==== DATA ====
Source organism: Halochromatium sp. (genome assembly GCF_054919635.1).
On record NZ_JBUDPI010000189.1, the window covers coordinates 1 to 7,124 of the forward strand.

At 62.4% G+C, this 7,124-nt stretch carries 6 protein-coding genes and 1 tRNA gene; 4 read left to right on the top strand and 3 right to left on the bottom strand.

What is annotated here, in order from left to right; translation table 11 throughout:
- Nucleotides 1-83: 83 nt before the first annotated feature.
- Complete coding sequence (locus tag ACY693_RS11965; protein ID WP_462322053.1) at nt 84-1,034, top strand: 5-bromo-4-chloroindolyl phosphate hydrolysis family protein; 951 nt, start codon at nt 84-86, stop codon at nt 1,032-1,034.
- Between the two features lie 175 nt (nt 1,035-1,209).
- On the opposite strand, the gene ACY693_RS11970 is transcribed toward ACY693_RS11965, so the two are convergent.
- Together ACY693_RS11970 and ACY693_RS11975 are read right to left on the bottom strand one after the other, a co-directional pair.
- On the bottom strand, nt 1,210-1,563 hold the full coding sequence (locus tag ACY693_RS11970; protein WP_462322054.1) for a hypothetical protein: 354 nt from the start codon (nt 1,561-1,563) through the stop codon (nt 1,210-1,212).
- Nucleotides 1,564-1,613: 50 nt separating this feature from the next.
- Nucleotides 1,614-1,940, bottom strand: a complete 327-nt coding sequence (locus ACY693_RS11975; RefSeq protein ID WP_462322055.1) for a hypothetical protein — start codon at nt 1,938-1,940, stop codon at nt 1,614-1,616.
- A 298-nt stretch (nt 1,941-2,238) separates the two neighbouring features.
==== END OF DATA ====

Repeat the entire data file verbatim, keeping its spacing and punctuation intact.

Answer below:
Source organism: Halochromatium sp. (genome assembly GCF_054919635.1).
On record NZ_JBUDPI010000189.1, the window covers coordinates 1 to 7,124 of the forward strand.

At 62.4% G+C, this 7,124-nt stretch carries 6 protein-coding genes and 1 tRNA gene; 4 read left to right on the top strand and 3 right to left on the bottom strand.

What is annotated here, in order from left to right; translation table 11 throughout:
- Nucleotides 1-83: 83 nt before the first annotated feature.
- Complete coding sequence (locus tag ACY693_RS11965; protein ID WP_462322053.1) at nt 84-1,034, top strand: 5-bromo-4-chloroindolyl phosphate hydrolysis family protein; 951 nt, start codon at nt 84-86, stop codon at nt 1,032-1,034.
- Between the two features lie 175 nt (nt 1,035-1,209).
- On the opposite strand, the gene ACY693_RS11970 is transcribed toward ACY693_RS11965, so the two are convergent.
- Together ACY693_RS11970 and ACY693_RS11975 are read right to left on the bottom strand one after the other, a co-directional pair.
- On the bottom strand, nt 1,210-1,563 hold the full coding sequence (locus tag ACY693_RS11970; protein WP_462322054.1) for a hypothetical protein: 354 nt from the start codon (nt 1,561-1,563) through the stop codon (nt 1,210-1,212).
- Nucleotides 1,564-1,613: 50 nt separating this feature from the next.
- Nucleotides 1,614-1,940, bottom strand: a complete 327-nt coding sequence (locus ACY693_RS11975; RefSeq protein ID WP_462322055.1) for a hypothetical protein — start codon at nt 1,938-1,940, stop codon at nt 1,614-1,616.
- A 298-nt stretch (nt 1,941-2,238) separates the two neighbouring features.